The man who gets paid for doing nothing at all – and has now authored a book he didn’t write
- Shoji Morimoto, from Japan, is so good at doing nothing, he’s made it his job
- READ MORE: Japan is an enthralling mix of historic traditions and cultural quirks
RENTAL PERSON WHO DOES NOTHING
by Shoji Morimoto (Picador £14.99, 160pp)
‘I’m an amateur writer and at the moment I’m writing a novel. When I’m writing on my own, I often get a bit lazy, so I’d like someone to watch me. I wonder if you would sit in front of me while I work. I may say something to you occasionally, but basically I’d just like you to sit there and pass the time.’
This simple and somewhat odd request is commonplace for Shoji Morimoto, a 39-year-old freelance writer from Japan.
Many people dream of a life where they get paid to do nothing at all, or at least very little. This is a reality for Morimoto, aka Rental Person Who Does Nothing.
Dispirited by the monotony and repetition of his freelance writing work, and having quit every job he’s ever had and always been told he was a ‘do-nothing’ by former bosses and co-workers, Morimoto decided that, since he was so good at doing nothing, he may as well do it full-time.
He tweeted his idea, offering himself up as a service to be rented out, as long as it essentially involved doing… well, nothing.
Many people dream of a life where they get paid to do nothing at all, or at least very little. This is a reality for Morimoto
‘Maybe there’s a restaurant you want to go to, but you feel awkward going on your own. Maybe a game you want to play, but you’re one person short… I can’t do anything except give very simple responses.’
Within ten months, his 3,000 followers had jumped to 100,000 (he currently has more than 400,000) and he has since been hired by more than 4,000 people.
He initially charged just expenses for travel and food, but now, to avoid time wasters and to reduce the volume of requests, the price of Rental Person’s company is 10,000 yen — roughly £60.
Jobs can be straightforward, such as joining a client for an ice-cream soda — ‘I know how awkward it can be for a Japanese man to go into a cafe on his own and order an ice-cream soda, so I said “Yes” straight away’ — or accompanying someone when they go to file their divorce papers (‘It was an interesting day for me. I felt I’d accompanied her from one stage of life to the next’).
Others are less so, from being asked to visit someone in a suicide unit of a hospital after a drug overdose, to the man who hired him so he could share something he felt he couldn’t tell anyone else: that he’d killed someone.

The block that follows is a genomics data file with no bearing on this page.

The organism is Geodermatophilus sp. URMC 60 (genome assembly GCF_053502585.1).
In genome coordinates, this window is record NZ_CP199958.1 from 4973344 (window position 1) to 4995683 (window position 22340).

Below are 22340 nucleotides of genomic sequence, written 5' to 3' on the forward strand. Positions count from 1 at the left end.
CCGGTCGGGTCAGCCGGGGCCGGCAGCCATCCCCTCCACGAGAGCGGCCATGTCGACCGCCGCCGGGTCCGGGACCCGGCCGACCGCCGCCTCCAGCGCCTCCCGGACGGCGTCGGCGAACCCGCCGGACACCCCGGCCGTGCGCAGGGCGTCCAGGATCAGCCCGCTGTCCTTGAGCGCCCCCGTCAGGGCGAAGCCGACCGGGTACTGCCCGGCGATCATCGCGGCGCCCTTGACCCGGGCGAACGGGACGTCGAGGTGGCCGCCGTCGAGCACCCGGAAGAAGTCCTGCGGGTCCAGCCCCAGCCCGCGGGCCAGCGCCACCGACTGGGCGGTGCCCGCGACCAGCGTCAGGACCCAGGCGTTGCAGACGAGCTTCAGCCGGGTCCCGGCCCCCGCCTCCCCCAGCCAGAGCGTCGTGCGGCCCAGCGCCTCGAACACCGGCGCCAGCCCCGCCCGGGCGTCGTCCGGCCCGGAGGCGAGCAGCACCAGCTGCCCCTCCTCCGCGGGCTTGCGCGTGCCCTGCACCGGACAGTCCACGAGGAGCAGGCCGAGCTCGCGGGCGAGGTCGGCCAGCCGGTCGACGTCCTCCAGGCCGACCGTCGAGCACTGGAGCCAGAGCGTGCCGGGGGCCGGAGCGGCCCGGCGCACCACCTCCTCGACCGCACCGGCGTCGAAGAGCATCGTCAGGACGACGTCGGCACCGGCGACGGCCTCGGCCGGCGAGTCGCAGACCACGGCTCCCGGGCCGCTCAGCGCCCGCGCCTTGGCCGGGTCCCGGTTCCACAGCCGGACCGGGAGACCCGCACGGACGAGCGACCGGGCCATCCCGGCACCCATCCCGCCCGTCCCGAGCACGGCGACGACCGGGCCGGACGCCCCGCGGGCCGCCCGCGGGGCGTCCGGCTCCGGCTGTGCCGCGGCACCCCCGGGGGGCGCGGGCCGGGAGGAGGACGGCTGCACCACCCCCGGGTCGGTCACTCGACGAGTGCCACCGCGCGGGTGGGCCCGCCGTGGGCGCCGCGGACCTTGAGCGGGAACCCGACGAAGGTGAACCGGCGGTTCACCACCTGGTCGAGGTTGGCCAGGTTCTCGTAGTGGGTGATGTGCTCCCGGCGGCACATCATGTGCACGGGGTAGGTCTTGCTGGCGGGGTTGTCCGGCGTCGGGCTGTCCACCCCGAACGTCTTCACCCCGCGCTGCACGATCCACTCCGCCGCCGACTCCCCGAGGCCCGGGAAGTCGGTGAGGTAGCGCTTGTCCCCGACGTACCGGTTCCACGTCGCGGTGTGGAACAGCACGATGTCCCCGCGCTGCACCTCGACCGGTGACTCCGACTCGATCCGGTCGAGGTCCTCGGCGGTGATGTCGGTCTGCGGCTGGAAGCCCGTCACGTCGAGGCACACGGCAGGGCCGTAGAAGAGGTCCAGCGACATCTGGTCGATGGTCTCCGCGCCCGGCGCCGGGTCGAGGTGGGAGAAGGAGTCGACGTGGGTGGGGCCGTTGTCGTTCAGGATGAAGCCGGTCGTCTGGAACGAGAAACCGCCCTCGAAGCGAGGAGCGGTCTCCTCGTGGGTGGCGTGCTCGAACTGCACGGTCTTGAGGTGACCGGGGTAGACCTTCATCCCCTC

‘Since then, I think I’ve looked at people in a different way, realising that even the most ordinary, upright-looking people are not what they seem.’
Some people find it easier to work or study if another person is there.
Others use Rental Person’s impending visit as an excuse to finally clean their homes after months of avoiding it.
And some are simply bored, lonely or want to be listened to.
Within ten months, his 3,000 followers had jumped to 100,000 (he currently has more than 400,000) and he has since been hired by more than 4,000 people
Although he didn’t actually write the book, as this would be ‘doing something’ — he was interviewed by a writer and editor and gave very simple responses
There’s a lovely irony that the man who was made to feel like a waste of space has ended up with such a fulfilling and unique job, and earned some £215,000, all from ‘doing nothing’. Stock image used
Although Rental Person has undeniably helped many people, acting as a sort of companion, therapist and lunch date all rolled into one, he denies he is altruistic — and says this was the case even when he didn’t charge for his services.
‘I really want to avoid being thought of as a good person,’ Morimoto writes. ‘I’m absolutely not a good person and I don’t want people to expect me to be. Rental Person has been described as “a new-age gigolo” and “a new-age beggar”. I think being a gigolo or beggar are potential ways of relating to people, and the word “new” sounds good, so I feel quite positive about these comments.’
Although he didn’t actually write the book, as this would be ‘doing something’ — he was interviewed by a writer and editor and gave very simple responses — Morimoto has a detached charm and honest self-deprecation that means you can’t help but like him. ‘I have, as usual, done nothing. I have simply watched, with interest and surprise, as this book has developed.’
There’s a lovely irony that the man who was made to feel like a waste of space has ended up with such a fulfilling and unique job, and earned some £215,000, all from ‘doing nothing’.
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